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Multi-system disorders of glycosphingolipid and ganglioside metabolism

By You-Hai Xu, Sonya Barnes, Ying Sun and Gregory A. Grabowski


Glycosphingolipids (GSLs) and gangliosides are a group of bioactive glycolipids that include cerebrosides, globosides, and gangliosides. These lipids play major roles in signal transduction, cell adhesion, modulating growth factor/hormone receptor, antigen recognition, and protein trafficking. Specific genetic defects in lysosomal hydrolases disrupt normal GSL and ganglioside metabolism leading to their excess accumulation in cellular compartments, particularly in the lysosome, i.e., lysosomal storage diseases (LSDs). The storage diseases of GSLs and gangliosides affect all organ systems, but the central nervous system (CNS) is primarily involved in many. Current treatments can attenuate the visceral disease, but the management of CNS involvement remains an unmet medical need. Early interventions that alter the CNS disease have shown promise in delaying neurologic involvement in several CNS LSDs. Consequently, effective treatment for such devastating inherited diseases requires an understanding of the early developmental and pathological mechanisms of GSL and ganglioside flux (synthesis and degradation) that underlie the CNS diseases. These are the focus of this review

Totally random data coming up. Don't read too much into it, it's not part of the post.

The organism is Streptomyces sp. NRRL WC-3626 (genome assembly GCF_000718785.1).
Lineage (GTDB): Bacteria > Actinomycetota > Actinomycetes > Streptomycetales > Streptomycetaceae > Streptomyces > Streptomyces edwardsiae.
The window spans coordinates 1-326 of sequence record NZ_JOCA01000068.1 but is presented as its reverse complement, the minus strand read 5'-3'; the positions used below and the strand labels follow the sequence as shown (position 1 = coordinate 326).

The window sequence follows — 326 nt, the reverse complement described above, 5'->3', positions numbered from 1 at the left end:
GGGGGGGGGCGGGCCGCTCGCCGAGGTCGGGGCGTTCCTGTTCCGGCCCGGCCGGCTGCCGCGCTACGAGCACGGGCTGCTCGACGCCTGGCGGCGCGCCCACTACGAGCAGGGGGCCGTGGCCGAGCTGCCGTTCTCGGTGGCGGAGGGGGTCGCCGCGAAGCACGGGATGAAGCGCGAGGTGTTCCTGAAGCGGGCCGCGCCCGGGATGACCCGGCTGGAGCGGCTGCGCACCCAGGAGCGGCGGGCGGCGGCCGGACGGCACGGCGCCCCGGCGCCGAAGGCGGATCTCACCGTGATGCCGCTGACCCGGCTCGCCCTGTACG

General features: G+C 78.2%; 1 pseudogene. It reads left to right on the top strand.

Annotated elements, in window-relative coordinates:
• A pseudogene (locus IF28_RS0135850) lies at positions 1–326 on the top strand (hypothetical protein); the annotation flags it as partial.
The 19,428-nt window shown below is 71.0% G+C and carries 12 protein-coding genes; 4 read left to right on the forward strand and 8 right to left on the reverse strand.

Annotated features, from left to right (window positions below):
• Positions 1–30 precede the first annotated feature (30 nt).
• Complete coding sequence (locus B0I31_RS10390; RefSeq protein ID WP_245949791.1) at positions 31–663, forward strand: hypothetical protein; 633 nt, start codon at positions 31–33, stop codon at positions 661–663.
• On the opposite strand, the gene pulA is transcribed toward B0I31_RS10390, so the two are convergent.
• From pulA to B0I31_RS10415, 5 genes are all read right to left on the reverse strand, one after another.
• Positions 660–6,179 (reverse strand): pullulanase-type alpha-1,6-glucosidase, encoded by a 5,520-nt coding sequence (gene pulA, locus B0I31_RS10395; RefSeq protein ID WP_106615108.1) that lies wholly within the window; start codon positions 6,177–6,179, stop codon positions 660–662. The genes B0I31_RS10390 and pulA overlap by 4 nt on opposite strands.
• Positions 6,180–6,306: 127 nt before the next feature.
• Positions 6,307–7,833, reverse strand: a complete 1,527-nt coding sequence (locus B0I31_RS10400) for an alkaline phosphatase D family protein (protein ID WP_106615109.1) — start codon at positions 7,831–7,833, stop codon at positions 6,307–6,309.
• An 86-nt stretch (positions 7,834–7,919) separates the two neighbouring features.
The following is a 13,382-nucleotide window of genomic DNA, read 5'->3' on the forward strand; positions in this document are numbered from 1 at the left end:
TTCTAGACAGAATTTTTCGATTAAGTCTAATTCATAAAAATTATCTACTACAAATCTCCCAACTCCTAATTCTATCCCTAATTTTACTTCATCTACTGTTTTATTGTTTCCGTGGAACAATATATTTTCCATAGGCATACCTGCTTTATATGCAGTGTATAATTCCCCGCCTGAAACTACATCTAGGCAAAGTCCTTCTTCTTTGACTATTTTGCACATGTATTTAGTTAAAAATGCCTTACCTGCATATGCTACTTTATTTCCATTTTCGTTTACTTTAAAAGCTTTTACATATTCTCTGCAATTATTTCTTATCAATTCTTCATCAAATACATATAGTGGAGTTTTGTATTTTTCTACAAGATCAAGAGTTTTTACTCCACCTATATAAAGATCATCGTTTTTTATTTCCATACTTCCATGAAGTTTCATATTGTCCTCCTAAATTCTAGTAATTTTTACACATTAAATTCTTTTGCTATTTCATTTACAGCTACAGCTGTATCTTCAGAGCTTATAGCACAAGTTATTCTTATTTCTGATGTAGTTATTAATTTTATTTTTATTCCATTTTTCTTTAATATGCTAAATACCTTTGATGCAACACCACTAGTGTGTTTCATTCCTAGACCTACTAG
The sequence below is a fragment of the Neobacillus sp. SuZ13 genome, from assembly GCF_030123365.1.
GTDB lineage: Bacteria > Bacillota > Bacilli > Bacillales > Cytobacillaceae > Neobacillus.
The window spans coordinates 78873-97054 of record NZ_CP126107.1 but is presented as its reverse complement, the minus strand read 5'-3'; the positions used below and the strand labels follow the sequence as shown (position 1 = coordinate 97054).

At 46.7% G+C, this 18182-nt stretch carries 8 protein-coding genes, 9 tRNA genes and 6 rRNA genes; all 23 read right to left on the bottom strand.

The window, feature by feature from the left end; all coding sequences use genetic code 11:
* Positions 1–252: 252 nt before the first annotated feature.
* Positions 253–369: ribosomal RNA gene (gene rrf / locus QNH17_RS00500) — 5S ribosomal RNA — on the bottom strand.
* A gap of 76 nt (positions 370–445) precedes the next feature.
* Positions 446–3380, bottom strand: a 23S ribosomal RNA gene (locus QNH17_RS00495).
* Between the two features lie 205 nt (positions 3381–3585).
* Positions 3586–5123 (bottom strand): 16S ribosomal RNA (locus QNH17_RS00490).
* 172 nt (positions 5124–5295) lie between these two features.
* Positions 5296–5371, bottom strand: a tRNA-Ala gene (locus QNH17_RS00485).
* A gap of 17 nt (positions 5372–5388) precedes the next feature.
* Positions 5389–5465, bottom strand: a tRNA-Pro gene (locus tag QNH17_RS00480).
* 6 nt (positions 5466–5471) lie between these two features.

Topics: Thematic Review
Publisher: The American Society for Biochemistry and Molecular Biology
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Provided by: PubMed Central
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